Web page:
There had been hope, for several months now the doctors had not given up hope. And neither had her friends, who had been loyally by her side. For a while. For the first two months they came daily. Visited her all the time. They had watched movies together, they had laughed and talked together. And she had enjoyed life, ignoring her condition. But as her health worsened she noticed that not as many of her friends were coming. And the ones that did come made their visits less frequent and shorter. She felt their gazes upon her and knew they were filled with sadness and pity. She could see it in their eyes.
But what was the worst was that's all they saw anymore. She had become the pale, weak Katie. They didn't remember the energetic, laughing Katie. All they knew was the Katie that coughed herself to sleep. All they saw were the Ivs in her arms, and the tubes in her nose. Instead of hearing her cheerful, high-spirited jokes all they heard was the few raspy words she could manage to say. They didn't remember the skillful hands that prepared perfect, home-made cookies. They only saw the skinny, limp ones withering away on the bed.
Soon, the drop-ins became very scarce, and hardly anyone came to see her at all. Of course it hurt to know you were in such a state, but for everyone to give up on you was tragic.
After a while, doing nothing but staring at the window day after day, she had almost given up as well. But, her doctors encouraged her to keep hoping, to stay spirited. One friend remained by her side. He came four days a week, and often brought her flowers from outside.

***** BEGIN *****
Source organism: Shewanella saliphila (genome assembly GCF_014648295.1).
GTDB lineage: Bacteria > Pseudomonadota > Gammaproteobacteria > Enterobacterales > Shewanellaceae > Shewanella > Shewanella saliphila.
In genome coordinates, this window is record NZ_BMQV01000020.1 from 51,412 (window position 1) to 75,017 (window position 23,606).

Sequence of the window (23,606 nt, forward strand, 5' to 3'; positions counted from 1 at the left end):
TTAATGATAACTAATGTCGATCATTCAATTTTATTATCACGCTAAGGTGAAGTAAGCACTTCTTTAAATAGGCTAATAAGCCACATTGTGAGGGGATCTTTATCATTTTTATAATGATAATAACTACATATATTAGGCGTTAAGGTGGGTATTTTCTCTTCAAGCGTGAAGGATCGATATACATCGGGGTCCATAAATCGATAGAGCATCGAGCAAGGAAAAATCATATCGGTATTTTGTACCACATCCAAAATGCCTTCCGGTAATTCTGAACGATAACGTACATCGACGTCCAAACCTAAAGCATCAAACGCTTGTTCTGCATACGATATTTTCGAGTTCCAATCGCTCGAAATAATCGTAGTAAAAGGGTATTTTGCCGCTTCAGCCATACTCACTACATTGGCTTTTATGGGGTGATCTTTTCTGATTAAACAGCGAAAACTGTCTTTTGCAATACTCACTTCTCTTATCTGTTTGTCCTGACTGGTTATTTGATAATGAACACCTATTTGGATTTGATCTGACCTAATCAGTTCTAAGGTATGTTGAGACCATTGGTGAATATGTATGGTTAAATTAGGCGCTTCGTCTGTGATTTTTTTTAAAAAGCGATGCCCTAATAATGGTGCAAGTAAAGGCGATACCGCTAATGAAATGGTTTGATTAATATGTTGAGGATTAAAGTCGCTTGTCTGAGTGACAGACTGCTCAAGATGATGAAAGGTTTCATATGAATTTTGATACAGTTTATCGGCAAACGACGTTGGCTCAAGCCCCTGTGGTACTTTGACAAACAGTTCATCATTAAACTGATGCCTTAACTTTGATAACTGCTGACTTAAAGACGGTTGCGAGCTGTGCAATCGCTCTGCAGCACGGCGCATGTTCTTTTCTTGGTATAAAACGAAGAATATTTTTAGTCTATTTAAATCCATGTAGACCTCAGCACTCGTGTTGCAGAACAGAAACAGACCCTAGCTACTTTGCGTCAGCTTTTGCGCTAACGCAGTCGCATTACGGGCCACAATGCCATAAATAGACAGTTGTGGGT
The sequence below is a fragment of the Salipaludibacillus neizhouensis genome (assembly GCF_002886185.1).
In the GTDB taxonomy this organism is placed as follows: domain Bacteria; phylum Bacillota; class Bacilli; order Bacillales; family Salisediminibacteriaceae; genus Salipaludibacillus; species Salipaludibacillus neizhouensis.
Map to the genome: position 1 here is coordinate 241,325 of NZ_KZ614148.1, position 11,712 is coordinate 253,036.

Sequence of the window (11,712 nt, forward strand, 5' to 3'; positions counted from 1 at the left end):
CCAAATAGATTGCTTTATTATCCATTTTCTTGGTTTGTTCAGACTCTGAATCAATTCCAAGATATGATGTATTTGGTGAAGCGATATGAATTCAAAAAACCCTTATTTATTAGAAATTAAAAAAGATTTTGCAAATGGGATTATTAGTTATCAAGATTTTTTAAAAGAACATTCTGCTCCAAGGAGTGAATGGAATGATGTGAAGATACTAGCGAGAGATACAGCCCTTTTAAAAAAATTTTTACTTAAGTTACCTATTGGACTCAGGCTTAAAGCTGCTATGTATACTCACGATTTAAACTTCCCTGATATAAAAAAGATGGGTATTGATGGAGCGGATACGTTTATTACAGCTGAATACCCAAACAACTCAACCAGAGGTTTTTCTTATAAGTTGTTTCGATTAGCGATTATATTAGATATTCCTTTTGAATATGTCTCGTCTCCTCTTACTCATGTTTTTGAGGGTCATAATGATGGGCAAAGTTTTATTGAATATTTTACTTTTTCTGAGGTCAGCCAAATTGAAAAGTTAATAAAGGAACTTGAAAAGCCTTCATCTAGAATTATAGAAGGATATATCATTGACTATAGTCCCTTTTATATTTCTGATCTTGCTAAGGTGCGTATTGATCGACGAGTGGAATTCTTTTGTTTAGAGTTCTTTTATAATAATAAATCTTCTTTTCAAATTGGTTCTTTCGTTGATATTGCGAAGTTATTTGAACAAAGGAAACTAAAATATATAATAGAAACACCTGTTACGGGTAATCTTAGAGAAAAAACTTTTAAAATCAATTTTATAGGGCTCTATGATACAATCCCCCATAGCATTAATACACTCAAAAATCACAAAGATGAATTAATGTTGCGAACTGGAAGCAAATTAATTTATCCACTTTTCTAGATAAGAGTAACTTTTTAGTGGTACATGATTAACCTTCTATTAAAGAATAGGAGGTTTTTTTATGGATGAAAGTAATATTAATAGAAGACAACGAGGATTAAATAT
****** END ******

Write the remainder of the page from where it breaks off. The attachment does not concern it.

Now, all those feelings of self-pity left her. She was not going to think about this in a melodramatic way. She wasn't going to think about this at all. The doctors had obviously given up hope, but she saw it a bit differently.
For the past eight months she had been confined to her bed, sulking the days away. But now, she was being given a bit of freedom. Her last bit of freedom. They were sure she couldn't hold on much longer, so they were finally granting her one wish. She'd been wanting to go outside for weeks, but having to satisfy that hunger by watching the world go on without her through a small hospital window. So now, when everyone else had given up, she could finally be at peace.
She would stroll through the gardens one last time, and she would enjoy her freedom. Everyone else was thinking of it as the end of endless months of trying, of debating, and of hoping. They thought this was just the end, the conclusion of eight long months of hard work gone to waste. But she looked at it as her release.
All that time, she had been forced to do what others wanted her to do, she had no choice, no free will. They had been fighting for her life, but it was very possible that life would be spent in a hospital room.